Carmakers looking for acceptance of new vehicles in Germany will be required to give regulators access to their software, under measures being readied by the German government in light of the Volkswagen emissions scandal; where the car manufacturer has admitted to installing a ‘defeat device’ to pass emissions tests for its diesel makes.
As quoted by the Financial Times, German Transport Minister Alexander Dobrindt said that making companies reveal their car software would be part of a “comprehensive package of measures” to be introduced in the country.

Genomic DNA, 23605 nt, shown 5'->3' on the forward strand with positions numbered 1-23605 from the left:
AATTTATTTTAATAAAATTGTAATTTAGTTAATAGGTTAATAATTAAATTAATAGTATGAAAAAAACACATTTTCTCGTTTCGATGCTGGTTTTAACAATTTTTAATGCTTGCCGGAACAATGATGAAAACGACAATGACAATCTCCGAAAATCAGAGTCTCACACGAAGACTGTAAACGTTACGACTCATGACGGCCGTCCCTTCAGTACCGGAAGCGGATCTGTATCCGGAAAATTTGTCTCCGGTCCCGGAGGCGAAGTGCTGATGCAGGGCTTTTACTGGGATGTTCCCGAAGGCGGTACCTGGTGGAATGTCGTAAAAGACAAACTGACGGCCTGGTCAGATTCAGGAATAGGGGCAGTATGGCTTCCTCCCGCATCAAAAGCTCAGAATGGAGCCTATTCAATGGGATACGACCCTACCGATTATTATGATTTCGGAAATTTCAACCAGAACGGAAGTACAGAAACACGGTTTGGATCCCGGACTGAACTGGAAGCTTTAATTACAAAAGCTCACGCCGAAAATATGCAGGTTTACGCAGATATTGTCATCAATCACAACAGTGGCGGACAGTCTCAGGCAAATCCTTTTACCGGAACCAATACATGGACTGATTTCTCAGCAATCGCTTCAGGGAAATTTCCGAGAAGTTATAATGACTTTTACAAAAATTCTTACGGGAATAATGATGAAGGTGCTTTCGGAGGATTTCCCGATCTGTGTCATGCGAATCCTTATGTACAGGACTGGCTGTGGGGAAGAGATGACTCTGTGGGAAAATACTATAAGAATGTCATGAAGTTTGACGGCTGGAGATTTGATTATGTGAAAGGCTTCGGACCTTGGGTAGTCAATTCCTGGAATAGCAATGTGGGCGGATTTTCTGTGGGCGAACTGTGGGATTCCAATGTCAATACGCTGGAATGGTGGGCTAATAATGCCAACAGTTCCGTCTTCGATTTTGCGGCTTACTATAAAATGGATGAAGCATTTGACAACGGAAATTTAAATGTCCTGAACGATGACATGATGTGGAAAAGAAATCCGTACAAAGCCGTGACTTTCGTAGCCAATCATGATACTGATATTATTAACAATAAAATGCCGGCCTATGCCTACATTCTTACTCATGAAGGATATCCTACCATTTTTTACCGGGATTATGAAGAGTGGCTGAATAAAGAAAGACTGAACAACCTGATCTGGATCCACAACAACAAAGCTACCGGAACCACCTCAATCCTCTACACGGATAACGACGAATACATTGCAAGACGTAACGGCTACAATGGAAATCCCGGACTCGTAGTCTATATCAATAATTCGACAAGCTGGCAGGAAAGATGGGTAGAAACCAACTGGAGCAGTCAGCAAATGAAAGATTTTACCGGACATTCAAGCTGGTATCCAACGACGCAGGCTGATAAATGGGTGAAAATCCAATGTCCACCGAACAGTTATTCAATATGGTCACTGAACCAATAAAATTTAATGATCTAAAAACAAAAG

Additional car emission tests
Germany also intends to carry out follow-up tests of car emissions levels on government-run engine test stands, instead of just relying on independent testing services as under the current system.
It is predicted that European regulators will follow Germany’s suit, in how they react to the VW scandal.
Software propriety concerns
Traditionally, carmakers have been unwilling to allow outsiders access to proprietary engine software, in case sensitive information should leak to competitors.
With as much as 20 million lines of software code in new cars – more than many airplanes – there is much to test, certify and regulate.
Edited from sources by Cecilia Rehn.
Sources: Financial Times Wall Street Journal